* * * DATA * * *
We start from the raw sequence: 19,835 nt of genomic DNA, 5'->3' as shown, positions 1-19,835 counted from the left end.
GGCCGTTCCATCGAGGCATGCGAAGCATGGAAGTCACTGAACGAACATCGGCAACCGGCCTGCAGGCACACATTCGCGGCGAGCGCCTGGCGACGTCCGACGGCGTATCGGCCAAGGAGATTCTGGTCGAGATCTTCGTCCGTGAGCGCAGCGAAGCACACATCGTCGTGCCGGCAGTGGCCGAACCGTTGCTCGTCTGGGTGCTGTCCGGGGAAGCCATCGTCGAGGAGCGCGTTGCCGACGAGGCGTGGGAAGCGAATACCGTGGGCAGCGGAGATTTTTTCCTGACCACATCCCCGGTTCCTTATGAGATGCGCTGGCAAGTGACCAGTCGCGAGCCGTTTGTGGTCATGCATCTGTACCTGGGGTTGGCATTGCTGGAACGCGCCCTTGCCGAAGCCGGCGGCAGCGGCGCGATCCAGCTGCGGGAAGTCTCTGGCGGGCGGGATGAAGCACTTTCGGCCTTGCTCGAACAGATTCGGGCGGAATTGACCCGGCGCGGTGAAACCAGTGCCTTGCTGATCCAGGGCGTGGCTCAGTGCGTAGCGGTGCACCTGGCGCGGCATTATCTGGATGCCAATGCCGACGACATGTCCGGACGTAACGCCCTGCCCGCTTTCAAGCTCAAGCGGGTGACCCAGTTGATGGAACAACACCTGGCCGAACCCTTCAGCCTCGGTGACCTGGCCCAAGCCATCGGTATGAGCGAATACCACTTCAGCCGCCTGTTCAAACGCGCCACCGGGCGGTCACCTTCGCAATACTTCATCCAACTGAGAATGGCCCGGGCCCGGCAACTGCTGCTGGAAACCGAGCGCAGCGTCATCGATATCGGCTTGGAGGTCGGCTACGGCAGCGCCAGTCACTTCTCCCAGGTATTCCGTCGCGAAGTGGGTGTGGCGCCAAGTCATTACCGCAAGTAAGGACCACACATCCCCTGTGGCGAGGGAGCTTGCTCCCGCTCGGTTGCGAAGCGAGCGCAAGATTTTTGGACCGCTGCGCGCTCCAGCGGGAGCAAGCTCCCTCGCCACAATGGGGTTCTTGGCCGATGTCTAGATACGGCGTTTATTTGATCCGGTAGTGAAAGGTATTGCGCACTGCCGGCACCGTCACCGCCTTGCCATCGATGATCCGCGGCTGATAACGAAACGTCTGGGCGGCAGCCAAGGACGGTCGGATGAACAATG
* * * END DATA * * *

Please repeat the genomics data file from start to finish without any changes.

We start from the raw sequence: 19,835 nt of genomic DNA, 5'->3' as shown, positions 1-19,835 counted from the left end.
GGCCGTTCCATCGAGGCATGCGAAGCATGGAAGTCACTGAACGAACATCGGCAACCGGCCTGCAGGCACACATTCGCGGCGAGCGCCTGGCGACGTCCGACGGCGTATCGGCCAAGGAGATTCTGGTCGAGATCTTCGTCCGTGAGCGCAGCGAAGCACACATCGTCGTGCCGGCAGTGGCCGAACCGTTGCTCGTCTGGGTGCTGTCCGGGGAAGCCATCGTCGAGGAGCGCGTTGCCGACGAGGCGTGGGAAGCGAATACCGTGGGCAGCGGAGATTTTTTCCTGACCACATCCCCGGTTCCTTATGAGATGCGCTGGCAAGTGACCAGTCGCGAGCCGTTTGTGGTCATGCATCTGTACCTGGGGTTGGCATTGCTGGAACGCGCCCTTGCCGAAGCCGGCGGCAGCGGCGCGATCCAGCTGCGGGAAGTCTCTGGCGGGCGGGATGAAGCACTTTCGGCCTTGCTCGAACAGATTCGGGCGGAATTGACCCGGCGCGGTGAAACCAGTGCCTTGCTGATCCAGGGCGTGGCTCAGTGCGTAGCGGTGCACCTGGCGCGGCATTATCTGGATGCCAATGCCGACGACATGTCCGGACGTAACGCCCTGCCCGCTTTCAAGCTCAAGCGGGTGACCCAGTTGATGGAACAACACCTGGCCGAACCCTTCAGCCTCGGTGACCTGGCCCAAGCCATCGGTATGAGCGAATACCACTTCAGCCGCCTGTTCAAACGCGCCACCGGGCGGTCACCTTCGCAATACTTCATCCAACTGAGAATGGCCCGGGCCCGGCAACTGCTGCTGGAAACCGAGCGCAGCGTCATCGATATCGGCTTGGAGGTCGGCTACGGCAGCGCCAGTCACTTCTCCCAGGTATTCCGTCGCGAAGTGGGTGTGGCGCCAAGTCATTACCGCAAGTAAGGACCACACATCCCCTGTGGCGAGGGAGCTTGCTCCCGCTCGGTTGCGAAGCGAGCGCAAGATTTTTGGACCGCTGCGCGCTCCAGCGGGAGCAAGCTCCCTCGCCACAATGGGGTTCTTGGCCGATGTCTAGATACGGCGTTTATTTGATCCGGTAGTGAAAGGTATTGCGCACTGCCGGCACCGTCACCGCCTTGCCATCGATGATCCGCGGCTGATAACGAAACGTCTGGGCGGCAGCCAAGGACGGTCGGATGAACAATG